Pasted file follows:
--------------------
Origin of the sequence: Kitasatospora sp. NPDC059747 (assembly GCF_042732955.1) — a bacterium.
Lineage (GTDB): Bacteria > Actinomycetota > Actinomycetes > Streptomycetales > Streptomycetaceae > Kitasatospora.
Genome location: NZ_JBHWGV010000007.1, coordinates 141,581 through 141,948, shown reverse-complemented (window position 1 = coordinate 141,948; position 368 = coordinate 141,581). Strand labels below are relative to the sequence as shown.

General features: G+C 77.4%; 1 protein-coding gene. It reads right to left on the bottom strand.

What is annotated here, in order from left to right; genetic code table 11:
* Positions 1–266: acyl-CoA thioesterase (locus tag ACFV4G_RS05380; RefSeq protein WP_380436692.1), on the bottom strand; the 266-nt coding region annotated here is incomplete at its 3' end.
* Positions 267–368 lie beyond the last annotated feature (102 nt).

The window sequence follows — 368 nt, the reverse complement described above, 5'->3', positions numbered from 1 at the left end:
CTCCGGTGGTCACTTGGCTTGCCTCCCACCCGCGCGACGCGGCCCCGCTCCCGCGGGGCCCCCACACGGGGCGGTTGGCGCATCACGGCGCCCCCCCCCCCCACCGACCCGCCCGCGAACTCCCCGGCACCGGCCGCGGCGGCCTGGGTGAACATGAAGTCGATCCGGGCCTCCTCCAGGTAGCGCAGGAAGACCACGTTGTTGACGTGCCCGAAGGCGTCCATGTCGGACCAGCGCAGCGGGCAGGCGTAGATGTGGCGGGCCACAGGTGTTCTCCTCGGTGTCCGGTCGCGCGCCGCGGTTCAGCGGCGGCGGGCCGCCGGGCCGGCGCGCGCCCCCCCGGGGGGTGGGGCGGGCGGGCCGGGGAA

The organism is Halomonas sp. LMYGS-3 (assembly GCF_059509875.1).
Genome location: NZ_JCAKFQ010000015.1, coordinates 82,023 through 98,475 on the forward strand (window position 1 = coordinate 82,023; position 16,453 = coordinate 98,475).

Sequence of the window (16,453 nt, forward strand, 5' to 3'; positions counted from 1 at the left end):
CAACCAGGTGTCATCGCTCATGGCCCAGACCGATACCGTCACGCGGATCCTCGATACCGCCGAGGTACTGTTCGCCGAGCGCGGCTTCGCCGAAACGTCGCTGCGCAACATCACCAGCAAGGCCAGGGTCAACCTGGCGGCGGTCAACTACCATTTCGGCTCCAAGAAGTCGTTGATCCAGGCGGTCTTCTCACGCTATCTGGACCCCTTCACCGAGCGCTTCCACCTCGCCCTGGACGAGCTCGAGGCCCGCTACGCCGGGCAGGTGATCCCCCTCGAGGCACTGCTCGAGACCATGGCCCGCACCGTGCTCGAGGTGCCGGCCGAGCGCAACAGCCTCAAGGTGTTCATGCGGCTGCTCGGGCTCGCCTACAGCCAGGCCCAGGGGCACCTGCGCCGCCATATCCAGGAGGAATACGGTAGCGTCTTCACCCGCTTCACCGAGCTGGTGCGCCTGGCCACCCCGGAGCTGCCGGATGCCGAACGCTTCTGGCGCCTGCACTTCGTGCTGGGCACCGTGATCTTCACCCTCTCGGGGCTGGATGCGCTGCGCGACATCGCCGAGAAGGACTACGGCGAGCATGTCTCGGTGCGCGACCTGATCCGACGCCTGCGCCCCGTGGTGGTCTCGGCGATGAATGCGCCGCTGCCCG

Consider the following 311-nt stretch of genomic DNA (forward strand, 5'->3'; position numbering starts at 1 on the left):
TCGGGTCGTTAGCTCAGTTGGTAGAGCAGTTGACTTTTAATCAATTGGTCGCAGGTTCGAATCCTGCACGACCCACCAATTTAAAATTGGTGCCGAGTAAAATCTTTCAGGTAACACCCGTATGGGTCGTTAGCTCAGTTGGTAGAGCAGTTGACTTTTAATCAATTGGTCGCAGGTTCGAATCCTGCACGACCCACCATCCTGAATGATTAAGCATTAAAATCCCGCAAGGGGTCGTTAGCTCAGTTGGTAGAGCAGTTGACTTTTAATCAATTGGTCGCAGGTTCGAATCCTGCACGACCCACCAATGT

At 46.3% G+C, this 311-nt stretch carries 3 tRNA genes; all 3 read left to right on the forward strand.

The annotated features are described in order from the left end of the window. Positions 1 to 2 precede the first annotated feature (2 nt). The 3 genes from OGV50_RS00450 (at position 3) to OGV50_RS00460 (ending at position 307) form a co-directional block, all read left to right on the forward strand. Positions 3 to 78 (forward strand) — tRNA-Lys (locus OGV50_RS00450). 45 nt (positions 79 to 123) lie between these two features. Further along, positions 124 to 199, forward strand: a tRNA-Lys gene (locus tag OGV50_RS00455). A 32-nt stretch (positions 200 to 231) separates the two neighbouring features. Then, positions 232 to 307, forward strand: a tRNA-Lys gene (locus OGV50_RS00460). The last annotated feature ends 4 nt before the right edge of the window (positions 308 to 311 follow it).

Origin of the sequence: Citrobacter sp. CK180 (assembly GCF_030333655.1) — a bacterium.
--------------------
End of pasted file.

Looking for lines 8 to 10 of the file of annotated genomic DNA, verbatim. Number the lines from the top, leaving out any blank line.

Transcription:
The window sequence follows — 368 nt, the reverse complement described above, 5'->3', positions numbered from 1 at the left end:
CTCCGGTGGTCACTTGGCTTGCCTCCCACCCGCGCGACGCGGCCCCGCTCCCGCGGGGCCCCCACACGGGGCGGTTGGCGCATCACGGCGCCCCCCCCCCCCACCGACCCGCCCGCGAACTCCCCGGCACCGGCCGCGGCGGCCTGGGTGAACATGAAGTCGATCCGGGCCTCCTCCAGGTAGCGCAGGAAGACCACGTTGTTGACGTGCCCGAAGGCGTCCATGTCGGACCAGCGCAGCGGGCAGGCGTAGATGTGGCGGGCCACAGGTGTTCTCCTCGGTGTCCGGTCGCGCGCCGCGGTTCAGCGGCGGCGGGCCGCCGGGCCGGCGCGCGCCCCCCCGGGGGGTGGGGCGGGCGGGCCGGGGAA

The organism is Halomonas sp. LMYGS-3 (assembly GCF_059509875.1).